BEST OF THE FESTSelect Festival Favorites Have Been Added to the Schedule Monday, June 24 at the AFI SIlver Theatre & Cultural Center
LIFE ACCORDING TO SAM 11:00 a.m.
Progeria is an extremely rare and fatal disease in which children suffer the afflictions of accelerated aging. Sa.m. Berns is one such child who opens up his life to Academy Award®-winning filmmakers Sean Fine and Andrea Nix Fine (INOCENTE, WAR/DANCE) with remarkable grace and courage. Meanwhile, Sam's devoted physician parents work tirelessly in the face of great adversity to find a way to help their son and children all over the world combat the deadly disease. – AP
GIDEON'S ARMY 1:00 p.m.
In this smart, insightful documentary, filmmaker Dawn Porter sheds light on the plight of one of our country's most valuable and unsung warriors: the public defender. Following a small group of dedicated public defenders in the South, GIDEON'S ARMY highlights the daily battles they face within a flawed legal system where a defendant's very life can be on the line. Overworked and underpaid with little support, these committed individuals sacrifice a great deal in the name of justice. – AP
OUR NIXON 3:15 p.m.
Among the stranger remnants of the Watergate era are some 500 reels of Super 8 home movies created by aspiring – and conspiring – filmmakers named Chapin, Ehrlichman and Haldeman which were confiscated and stored by the FBI. This recently released treasure grants extraordinary access to the everyday intrigues and unsettling machinations of the Nixon White House. Salient, often bizarre extracts from the secret White House tapes add fitting commentary for erstwhile Watergate junkies and Nixon neophytes alike. – TM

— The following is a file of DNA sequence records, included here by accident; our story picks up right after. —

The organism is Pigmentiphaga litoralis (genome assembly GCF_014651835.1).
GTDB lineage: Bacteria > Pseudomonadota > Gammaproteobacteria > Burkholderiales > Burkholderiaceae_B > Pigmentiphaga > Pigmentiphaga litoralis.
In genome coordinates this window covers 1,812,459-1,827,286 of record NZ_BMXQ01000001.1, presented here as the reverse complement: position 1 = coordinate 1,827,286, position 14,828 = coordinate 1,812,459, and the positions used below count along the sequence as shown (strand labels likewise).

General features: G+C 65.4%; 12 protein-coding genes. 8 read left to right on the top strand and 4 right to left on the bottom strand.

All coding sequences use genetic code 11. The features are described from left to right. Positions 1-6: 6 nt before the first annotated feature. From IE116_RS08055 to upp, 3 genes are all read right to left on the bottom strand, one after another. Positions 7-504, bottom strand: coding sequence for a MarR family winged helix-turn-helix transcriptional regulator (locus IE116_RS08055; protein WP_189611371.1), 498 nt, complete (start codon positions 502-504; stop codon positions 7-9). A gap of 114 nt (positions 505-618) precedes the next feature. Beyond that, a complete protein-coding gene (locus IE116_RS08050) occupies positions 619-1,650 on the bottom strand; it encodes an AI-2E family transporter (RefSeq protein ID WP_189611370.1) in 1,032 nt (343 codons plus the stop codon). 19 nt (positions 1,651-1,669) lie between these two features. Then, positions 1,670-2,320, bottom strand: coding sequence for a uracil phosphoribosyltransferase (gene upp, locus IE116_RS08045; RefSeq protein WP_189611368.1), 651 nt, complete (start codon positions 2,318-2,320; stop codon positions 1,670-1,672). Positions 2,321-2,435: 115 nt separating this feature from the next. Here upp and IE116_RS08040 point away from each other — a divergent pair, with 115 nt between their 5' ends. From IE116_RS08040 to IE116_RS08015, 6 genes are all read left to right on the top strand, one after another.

GOD LOVES UGANDA 5:15 p.m.
In a country ravished by civil wars and political turmoil, there's a different kind of war being waged: the war of religion. Blending vérité style with candid testimonials, filmmaker Roger Ross Williams tracks a group of missionaries from the evangelical Christian Right as they take their religious crusade from the comfort of Middle America to the ravaged villages of a fiercely divided Uganda. – MC
CRASH REEL, THE 7:15 p.m.
A mere two months before the 2010 Winter Olympics, game-changing pro snowboarder Kevin Pearce suffered a traumatic brain injury that derailed his life, career and a much-anticipated rivalry with competitor Shaun White. Oscar®-nominee Lucy Walker's engaging, intimate portrayal of Pearce's recuperation advances the dialogue on disability and explores the understated heroism of a recovering champion struggling to understand the new rules of the road with the support of extraordinary family and friends. – ASH
BEST KEPT SECRET 10:45 a.m.
Graduation is a bittersweet prospect for the special education students in Janet Mino's high school classroom. Erik, Rahamid, Kareem, among others, have found an unexpected haven in a Newark, New Jersey public high school where a fiercely dedicated staff supports students with Autism and learning disabilities. Looming over the students, however, is a ticking clock where at the age of 21 they will "age out" and be thrust into a world with little resources and support. – SS
AMERICAN REVOLUTIONARY 12:45 p.m.